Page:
The Huns Have Got My Gramophone!
Advertisements from the Great War
Extolling the virtues of motorcycles for ‘lady war workers’ and ‘absolutely waterproof’ trench coats for soldiers, the advertisements collected and discussed here illustrate how the First World War offered companies new commercial opportunities and fundamentally changed British society.
Memory of a Free Festival
The Golden Era of the British Underground Festival Scene
Beginning in the early 1960s with jazz festivals and CND marches, and following the counter-cultural free festival movement up to the early days of the Glastonbury Festival, Sam Knee’s collection of posters and informal photographs shows how, through music and protest, ‘previous generations coped and remained creative throughout political turmoil and state oppression’.
The Great British Dream Factory
The Strange History of Our National Imagination
Britain has maintained a strong influence worldwide on popular culture for many years. JK Rowling has sold more than 400 million books, Doctor Who is watched in almost every developed country, and James Bond is the longest-running film series in history. This entertaining book explores the roots, meaning and global success of Britain’s popular culture, and asks what there is in the national imagination that has given birth to such riches.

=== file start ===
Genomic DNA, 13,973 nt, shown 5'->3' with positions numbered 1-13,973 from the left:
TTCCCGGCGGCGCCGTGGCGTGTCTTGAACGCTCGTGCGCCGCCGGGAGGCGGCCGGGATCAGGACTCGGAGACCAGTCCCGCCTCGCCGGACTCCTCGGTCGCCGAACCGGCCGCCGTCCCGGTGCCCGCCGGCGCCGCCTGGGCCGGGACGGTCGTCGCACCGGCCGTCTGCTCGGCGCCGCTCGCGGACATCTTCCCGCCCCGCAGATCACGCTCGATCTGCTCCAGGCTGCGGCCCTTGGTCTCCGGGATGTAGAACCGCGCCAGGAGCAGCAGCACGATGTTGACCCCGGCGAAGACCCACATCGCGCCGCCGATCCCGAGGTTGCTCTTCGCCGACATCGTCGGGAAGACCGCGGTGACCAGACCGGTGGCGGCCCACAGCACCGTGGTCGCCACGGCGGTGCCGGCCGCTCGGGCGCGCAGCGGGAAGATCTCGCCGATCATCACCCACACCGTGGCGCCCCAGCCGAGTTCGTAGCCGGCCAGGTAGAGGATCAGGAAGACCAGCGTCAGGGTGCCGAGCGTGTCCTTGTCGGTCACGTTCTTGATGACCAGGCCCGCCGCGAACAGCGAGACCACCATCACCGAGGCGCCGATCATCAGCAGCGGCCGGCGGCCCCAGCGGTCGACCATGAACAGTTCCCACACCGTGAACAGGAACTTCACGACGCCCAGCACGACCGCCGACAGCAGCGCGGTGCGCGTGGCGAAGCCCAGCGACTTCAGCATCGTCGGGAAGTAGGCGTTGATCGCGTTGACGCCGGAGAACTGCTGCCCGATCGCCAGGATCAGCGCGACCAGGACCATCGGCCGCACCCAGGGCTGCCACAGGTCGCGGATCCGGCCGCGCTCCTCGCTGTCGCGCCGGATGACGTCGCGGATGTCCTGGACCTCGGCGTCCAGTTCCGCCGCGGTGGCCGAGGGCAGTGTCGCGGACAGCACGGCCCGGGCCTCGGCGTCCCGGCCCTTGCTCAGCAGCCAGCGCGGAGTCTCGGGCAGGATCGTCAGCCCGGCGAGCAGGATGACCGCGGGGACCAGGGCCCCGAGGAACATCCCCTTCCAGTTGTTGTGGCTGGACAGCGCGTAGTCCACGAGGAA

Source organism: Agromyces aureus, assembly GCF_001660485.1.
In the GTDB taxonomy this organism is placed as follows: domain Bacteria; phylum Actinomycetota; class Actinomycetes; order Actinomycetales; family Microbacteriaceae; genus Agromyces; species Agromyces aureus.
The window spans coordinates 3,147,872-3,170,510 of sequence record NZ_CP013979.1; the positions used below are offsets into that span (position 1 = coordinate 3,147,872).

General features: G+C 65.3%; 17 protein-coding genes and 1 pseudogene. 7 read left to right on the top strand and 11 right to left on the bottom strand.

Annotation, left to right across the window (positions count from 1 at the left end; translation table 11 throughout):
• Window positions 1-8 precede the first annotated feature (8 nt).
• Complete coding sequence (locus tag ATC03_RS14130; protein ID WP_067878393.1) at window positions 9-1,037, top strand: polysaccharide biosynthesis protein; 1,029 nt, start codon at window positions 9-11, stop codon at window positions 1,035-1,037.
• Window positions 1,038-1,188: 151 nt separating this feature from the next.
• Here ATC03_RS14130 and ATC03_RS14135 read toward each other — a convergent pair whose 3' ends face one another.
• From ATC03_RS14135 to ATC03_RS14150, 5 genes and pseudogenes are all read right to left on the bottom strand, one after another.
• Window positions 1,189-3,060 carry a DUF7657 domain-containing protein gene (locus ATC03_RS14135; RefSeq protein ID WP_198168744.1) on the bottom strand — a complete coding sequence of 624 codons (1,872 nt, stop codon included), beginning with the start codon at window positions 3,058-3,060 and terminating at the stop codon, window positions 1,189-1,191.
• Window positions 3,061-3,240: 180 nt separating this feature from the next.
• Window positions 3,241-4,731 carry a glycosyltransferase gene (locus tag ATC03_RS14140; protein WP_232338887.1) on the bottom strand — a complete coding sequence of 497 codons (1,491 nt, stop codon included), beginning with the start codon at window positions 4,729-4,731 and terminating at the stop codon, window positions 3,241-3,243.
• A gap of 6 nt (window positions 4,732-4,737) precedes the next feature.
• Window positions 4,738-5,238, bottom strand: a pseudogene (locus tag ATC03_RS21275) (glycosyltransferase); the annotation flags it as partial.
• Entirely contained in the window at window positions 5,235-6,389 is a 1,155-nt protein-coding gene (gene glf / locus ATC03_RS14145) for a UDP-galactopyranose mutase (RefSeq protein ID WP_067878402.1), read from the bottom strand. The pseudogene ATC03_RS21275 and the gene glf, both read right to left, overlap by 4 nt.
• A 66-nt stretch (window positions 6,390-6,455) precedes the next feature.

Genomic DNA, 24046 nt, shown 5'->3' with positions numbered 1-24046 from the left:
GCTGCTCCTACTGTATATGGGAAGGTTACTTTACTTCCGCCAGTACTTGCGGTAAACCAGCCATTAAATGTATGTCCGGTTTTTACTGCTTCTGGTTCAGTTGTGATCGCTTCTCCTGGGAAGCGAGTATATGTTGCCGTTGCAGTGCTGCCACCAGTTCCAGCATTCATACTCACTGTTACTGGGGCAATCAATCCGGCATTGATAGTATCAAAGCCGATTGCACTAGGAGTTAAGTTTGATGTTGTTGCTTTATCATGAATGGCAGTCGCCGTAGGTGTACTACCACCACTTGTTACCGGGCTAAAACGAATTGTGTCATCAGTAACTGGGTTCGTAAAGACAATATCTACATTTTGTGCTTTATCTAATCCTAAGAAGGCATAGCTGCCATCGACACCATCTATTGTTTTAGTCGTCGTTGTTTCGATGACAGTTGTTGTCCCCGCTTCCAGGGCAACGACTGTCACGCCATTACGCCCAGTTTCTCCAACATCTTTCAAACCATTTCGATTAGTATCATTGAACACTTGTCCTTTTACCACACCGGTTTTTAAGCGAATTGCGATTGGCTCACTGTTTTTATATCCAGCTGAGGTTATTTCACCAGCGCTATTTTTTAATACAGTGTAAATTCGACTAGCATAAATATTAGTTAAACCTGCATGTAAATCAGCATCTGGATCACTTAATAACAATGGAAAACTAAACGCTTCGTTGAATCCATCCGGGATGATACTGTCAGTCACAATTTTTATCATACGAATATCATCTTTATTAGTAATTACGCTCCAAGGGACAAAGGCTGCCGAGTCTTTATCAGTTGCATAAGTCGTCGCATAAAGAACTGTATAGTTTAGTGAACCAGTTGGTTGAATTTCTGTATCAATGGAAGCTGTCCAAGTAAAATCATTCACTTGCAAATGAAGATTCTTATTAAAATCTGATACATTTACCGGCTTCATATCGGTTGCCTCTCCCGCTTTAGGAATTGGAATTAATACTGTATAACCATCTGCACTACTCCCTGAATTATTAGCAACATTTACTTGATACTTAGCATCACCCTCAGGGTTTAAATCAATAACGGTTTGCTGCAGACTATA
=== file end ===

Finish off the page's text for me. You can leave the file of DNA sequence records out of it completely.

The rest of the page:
The Secret Lives of Hair
As well as wigs, toupees and extensions, there are many uses for and beliefs about human hair. Indian traders call it ‘black gold’; in China a protein derived from it was once used in soy sauce; and in 1920s America there was a craze for using it to make ‘invisible’ hairnets. Anthropologist Emma Tarlo travelled the world to search out the facts and here presents the many remarkable hair-related stories she uncovered.
Nations are often regarded as fixed, natural entities, but most nation states have been consciously created in recent centuries, and France is no exception. Divided into three sections covering French history, experience and identity, this study examines the way that revolution, social conflict, war, occupation and resistance, colonialism and decolonization, religion, gender and popular culture have all shaped the evolution and reinvention of France to create the country we know today.
The Husband Hunters
Social Climbing in London and New York
Between 1874, when Jennie Jerome married Randolph Churchill, and 1914, 100 American heiresses married British peers. Drawing on letters, diaries and memoirs, Anne de Courcy explores the motives of these ‘Dollar Princesses’, their ambitious mothers, and the titled husbands they sought, setting the craving of ‘new money’ for social status against the needs of a landed aristocracy impoverished by agricultural depression.